Today the kids and I were really excited to go to Whole Foods ( more so then usual) and attend the Plight Of The Bees family scavenger hunt. They are wanting to make sure everyone grows to appreciate the importance of bee production when it comes to the food we eat and the products we use.
Once you arrive each of us received a small clue card for us to view the clue and solve them. Once we solved the clue on the first card it led us to the next clue as well as some interesting facts about the bees and how they influenced the product. We would then need to take a picture of the answer and return it so that we could get another clue card.
I knew bees were awesome but I had no idea just how many foods and products that I am my family use almost on an everyday basis. From onions to almonds they aid in the production of many crops and they also are vital to the feed that beef and dairy cows eat.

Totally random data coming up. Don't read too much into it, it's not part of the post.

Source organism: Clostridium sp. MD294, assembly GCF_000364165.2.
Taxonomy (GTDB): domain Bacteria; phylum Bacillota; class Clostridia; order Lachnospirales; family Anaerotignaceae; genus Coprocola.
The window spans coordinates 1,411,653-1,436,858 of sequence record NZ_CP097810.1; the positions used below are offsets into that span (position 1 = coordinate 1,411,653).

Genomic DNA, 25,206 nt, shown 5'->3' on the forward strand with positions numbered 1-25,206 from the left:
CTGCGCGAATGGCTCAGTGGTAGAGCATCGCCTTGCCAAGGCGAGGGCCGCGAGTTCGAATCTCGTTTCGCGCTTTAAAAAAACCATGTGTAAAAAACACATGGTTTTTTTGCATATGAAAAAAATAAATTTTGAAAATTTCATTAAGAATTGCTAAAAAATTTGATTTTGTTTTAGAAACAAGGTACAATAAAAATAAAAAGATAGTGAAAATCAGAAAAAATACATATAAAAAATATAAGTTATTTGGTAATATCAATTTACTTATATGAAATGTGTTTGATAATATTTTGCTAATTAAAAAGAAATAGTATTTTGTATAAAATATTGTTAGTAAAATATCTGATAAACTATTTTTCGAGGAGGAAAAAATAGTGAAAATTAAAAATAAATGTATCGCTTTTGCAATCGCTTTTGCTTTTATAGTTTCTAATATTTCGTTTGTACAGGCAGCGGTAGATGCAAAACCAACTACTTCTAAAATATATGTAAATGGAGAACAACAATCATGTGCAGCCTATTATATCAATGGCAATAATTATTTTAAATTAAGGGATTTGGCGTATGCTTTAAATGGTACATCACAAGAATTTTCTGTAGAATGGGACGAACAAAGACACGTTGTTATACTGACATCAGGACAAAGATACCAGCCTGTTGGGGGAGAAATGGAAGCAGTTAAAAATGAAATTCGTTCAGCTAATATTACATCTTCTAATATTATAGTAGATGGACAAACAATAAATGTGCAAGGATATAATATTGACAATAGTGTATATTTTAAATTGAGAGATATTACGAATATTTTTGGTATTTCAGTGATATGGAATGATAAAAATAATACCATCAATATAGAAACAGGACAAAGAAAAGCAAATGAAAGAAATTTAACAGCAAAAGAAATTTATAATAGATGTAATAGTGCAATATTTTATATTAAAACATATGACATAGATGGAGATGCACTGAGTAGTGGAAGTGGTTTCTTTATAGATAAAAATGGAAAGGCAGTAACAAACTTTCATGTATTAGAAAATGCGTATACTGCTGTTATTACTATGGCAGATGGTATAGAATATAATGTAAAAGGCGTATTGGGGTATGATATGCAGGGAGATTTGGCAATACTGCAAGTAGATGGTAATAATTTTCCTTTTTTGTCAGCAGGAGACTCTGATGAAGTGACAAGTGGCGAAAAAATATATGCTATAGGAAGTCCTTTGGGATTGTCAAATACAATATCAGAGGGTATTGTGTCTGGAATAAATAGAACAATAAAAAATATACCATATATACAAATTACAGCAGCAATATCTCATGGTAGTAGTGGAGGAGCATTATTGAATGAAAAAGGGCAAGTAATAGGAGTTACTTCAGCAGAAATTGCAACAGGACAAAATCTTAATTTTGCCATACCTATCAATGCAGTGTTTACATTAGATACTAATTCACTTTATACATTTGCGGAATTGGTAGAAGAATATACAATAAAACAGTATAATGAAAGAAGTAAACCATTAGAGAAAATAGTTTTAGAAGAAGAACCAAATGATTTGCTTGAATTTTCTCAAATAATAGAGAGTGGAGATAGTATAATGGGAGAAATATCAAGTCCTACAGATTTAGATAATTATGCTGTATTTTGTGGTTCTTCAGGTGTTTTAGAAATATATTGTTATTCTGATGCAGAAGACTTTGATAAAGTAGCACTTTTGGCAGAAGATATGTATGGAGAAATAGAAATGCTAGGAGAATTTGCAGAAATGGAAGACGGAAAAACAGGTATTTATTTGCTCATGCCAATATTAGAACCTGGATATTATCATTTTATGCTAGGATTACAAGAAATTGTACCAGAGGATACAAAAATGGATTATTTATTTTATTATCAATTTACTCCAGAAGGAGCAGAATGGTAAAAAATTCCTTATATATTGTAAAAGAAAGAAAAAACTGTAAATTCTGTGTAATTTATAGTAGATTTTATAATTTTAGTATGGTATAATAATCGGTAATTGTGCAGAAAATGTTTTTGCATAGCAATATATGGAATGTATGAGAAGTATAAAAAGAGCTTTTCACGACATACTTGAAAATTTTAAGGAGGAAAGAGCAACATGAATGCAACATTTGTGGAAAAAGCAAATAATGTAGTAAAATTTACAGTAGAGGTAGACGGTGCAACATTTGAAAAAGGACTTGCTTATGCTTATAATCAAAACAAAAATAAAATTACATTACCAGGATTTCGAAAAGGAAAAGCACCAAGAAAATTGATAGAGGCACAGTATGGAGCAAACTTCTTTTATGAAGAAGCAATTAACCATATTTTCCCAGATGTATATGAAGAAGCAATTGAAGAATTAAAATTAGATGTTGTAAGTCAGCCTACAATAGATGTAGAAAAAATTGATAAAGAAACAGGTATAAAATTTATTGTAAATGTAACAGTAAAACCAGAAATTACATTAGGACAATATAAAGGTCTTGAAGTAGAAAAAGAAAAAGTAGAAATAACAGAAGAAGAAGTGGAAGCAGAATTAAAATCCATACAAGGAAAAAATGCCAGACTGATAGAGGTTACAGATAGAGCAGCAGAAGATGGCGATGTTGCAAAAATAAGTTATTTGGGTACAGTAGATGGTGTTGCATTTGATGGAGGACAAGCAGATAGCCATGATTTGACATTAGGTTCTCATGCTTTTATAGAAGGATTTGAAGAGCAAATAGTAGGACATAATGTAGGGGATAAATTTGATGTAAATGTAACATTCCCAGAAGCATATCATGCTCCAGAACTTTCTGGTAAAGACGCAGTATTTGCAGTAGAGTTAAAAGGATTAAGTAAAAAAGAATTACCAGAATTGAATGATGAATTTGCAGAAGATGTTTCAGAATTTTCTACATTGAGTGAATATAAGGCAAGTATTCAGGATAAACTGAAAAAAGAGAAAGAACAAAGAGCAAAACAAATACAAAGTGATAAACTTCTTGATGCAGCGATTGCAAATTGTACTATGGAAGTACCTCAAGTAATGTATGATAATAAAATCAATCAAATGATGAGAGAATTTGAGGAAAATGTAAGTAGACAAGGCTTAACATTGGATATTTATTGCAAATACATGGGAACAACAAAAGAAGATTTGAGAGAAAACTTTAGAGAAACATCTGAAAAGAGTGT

In late 2006, North American beekeepers began to report mysterious losses of entire colonies. This phenomenon, known as “Colony Collapse Disorder,” focused international attention on honey bee decline. Since then, managed honey bee colonies have continued to die off at an average rate of 29.6% each year.
What Can We Do?
Scientists and beekeepers theorize that the honey bee decline may be caused by a combination of factors, including parasites, loss of habitat and increased exposure to pesticides, including systemic insecticides. Although the problem is complex, there are a few simple steps we can take to help keep pollinators (and secure the future of food):
Mix it up. Plant native flowers with different shapes, colors and bloom times. Blooming herbs, fruits and vegetable are good choices too!
Dare to go bare. Preserve some brush piles and bare patches of soil to help native bees dig nests.
Don’t spray it. Pesticides can impact bees’ learning and foraging skills. If you can, skip pesticides altogether
You can view even more tips and information on wholefoodsmarket.com/sharethebuzz.
Disclusure: This is a sponsored post by Whole Foods. All opinons are 100% my own.